Who killed the chair?

01 Aug 2011 Voices

A charity chairman has been killed, but who's the culprit? Delve into a leadership nightmare in the first part of Shirley Otto's governance detective story.

A charity chairman has been killed, but who's the culprit? Delve into a leadership nightmare in the first of Shirley Otto's three-part governance detective story.

Lucy wondered at the slightly derelict look of the tenement where Clearway, the charity that had hired her to help evaluate its information technology (IT) programme, was located. Clearway helped resettle young offenders, and the project used volunteer ex-offenders to teach young offenders’ IT skills. “More than run-down,” she concluded, as she stepped over a chunk of masonry in her path.

Once she had found the flat that was the Clearway offices, Lucy was very surprised to find the front door open and seemingly no-one about. Lucy was early, as usual, but she was to meet the chair and chief executive (CE) here before the board meeting to talk about the work required by the Inclusion Foundation who funded the IT project.

Lucy walked into what she assumed was the meeting room and looked round for the data projector for her presentation. Her gaze instead registered a figure, and she started forward with a greeting before going weak at the knees and collapsing into a chair. A man was slumped on the table, his head in a pool of blood. Lucy screamed. She wanted to move forward to help him but could not; instead she groped for her mobile phone. Then in her panic she dropped the phone and it slid under the table. Fighting a sick feeling she went down on her knees and under the table to retrieve the phone.

Martin and Kevin were deep in conversation as they came into the meeting room. “We must sort him out and as quickly as possible,” Kevin was saying, before Martin signalled to him to be quiet. Then they both stopped and stared at the slumped figure. “God, Charles! What’s happened?” Moving towards Charles, Martin was startled to have Lucy back into him from under the table. “What have you done? Who are you?” he shouted, grabbing her arm; “Kevin, ring 999; get an ambulance.”

Recovering himself, Kevin rummaged in his bag for his phone. “Police more like, Charles looks dead to me,” he muttered.

Other people were now filling the room; Miriam and Kamran stopped in the doorway. “Why the police at a board meeting?” Miriam asked. Martin pointed to the still figure; “Charles is dead, he has been killed, and this young woman has something to do with it.” Miriam, stunned, shifted her gaze from Charles to Lucy. Lucy was white with shock but equally angry about Martin’s rough grip on her arm. She protested her innocence, sounding haughty through fear. Miriam took in Lucy’s youth, well-cut jacket and clear open face. “You’re from the Inclusion Foundation aren’t you; here to talk to the board about the evaluation?” Lucy nodded. “Let her go, Martin; it’s highly unlikely she assaulted Charles.”

Who would want to hurt Charles?

Martin let Lucy go and turned to Kevin. “Are the police and ambulance coming?” “Yes, both,” replied Kevin, “but who would want to hurt Charles enough to kill him?”

Miriam turned to Lucy and, apologising for her bad manners, offered to introduce her to the others in the room. “The board members are Martin, and Kamran our treasurer; I am the CE and Kevin is the administrator,” and looking towards the bloody figure, she continued “and he is, or was, Charles Winterborne, our chair.”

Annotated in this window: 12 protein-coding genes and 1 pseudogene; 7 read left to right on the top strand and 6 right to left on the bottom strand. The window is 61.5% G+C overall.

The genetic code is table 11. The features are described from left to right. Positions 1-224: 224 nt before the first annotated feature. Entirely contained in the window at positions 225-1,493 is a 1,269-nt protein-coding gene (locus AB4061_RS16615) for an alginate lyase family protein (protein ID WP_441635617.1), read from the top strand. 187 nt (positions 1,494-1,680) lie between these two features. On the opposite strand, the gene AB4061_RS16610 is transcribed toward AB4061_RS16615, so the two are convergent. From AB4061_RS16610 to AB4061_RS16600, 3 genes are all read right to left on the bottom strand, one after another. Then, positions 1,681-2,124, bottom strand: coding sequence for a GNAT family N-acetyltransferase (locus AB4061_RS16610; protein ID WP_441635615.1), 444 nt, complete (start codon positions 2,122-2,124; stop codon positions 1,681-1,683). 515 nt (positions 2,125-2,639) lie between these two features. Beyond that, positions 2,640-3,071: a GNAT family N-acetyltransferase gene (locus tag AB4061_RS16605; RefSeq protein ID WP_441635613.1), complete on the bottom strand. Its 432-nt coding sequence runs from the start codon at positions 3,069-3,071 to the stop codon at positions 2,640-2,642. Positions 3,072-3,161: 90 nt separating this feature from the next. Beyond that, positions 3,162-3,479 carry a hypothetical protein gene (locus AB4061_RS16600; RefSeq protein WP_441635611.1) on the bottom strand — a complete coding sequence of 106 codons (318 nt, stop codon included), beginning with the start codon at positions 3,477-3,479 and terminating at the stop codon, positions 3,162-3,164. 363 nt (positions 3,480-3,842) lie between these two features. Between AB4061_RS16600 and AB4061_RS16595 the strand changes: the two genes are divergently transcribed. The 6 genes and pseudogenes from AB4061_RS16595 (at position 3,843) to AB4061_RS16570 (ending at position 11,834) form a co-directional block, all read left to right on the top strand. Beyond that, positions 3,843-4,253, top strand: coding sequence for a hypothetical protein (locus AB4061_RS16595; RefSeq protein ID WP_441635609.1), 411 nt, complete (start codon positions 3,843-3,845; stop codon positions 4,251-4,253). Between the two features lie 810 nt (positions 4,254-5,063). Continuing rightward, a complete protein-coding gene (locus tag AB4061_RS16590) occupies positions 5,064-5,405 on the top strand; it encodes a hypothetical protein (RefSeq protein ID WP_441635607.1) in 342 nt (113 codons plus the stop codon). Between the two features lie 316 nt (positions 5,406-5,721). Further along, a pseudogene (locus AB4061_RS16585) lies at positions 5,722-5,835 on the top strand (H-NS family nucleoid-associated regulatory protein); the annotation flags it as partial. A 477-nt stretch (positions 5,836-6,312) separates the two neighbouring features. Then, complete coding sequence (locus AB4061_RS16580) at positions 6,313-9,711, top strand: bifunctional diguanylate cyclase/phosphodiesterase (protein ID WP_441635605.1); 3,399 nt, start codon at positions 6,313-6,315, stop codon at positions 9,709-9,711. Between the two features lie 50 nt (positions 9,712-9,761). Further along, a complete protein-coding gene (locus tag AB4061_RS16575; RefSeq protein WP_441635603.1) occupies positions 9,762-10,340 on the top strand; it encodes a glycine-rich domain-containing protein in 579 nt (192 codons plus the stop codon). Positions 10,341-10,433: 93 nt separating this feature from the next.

Suddenly the room was full of people and noise. More board members had arrived, as had the police and paramedics.

Several hours later, Charles had been removed and the police had finished their preliminary interviews and departed, leaving an officer at the front door of the tenement. Lucy sat silently with the others in the office, unable or unwilling to go. Kamran was in the meeting room praying. At last, Miriam broke the silence. “So Charles is dead, and very likely murdered. Why would anyone want to hurt him?” Elaine, the vice-chair, turned on her: “Charles was a snob and always poking his nose into things that weren’t his business.” “Elaine, behave yourself, the man’s dead,” exclaimed Martin.

“Then if it was someone who hated Charles it was probably Geri,” said Kevin. “No!” Elaine glared at him; Kevin shrugged. Elaine went on: “OK! Charles was out to ruin Geri; destroy her career by going to the press.” Miriam started to speak but Elaine silenced her with a gesture. “You are new here Miriam, you don’t know half of it, and you’re not much use because of it.”

Elaine turned to Lucy and explained: “Geri is a board member, she is also an ex-client of Clearway. She sings salsa rock and has a big following on the web. Recently she was picked up for assault whilst drunk and disorderly; Charles wanted her off the board. He said she was a bad influence on our clients. They had a bad row at the last meeting, Geri can be foulmouthed, and so Charles threatened to teach her a lesson by going public. He knows lots about her – he was chief probation officer when she was last inside. Geri went for Charles, trying to scratch his face; she got as far as spitting on him.” Elaine rounded on the group: “Geri has not actually been convicted; she has had a hard life. At least she has guts – which is more than can be said for some people,” looking at Kamran as he came into the room.

Martin spoke quietly: “Being picked up for assault is a breach of her duty as a trustee, or will be when and if Geri is convicted. If she is we will have to dismiss her.” Elaine, furious, shouted: “Over my dead body; now Charles Winterborne is dead I am the chair.” Realising what she had just said Elaine went red and dropped her face into her hands.

“Well then,” Kamran said quietly, “if it wasn’t Geri then who killed the chair”? 


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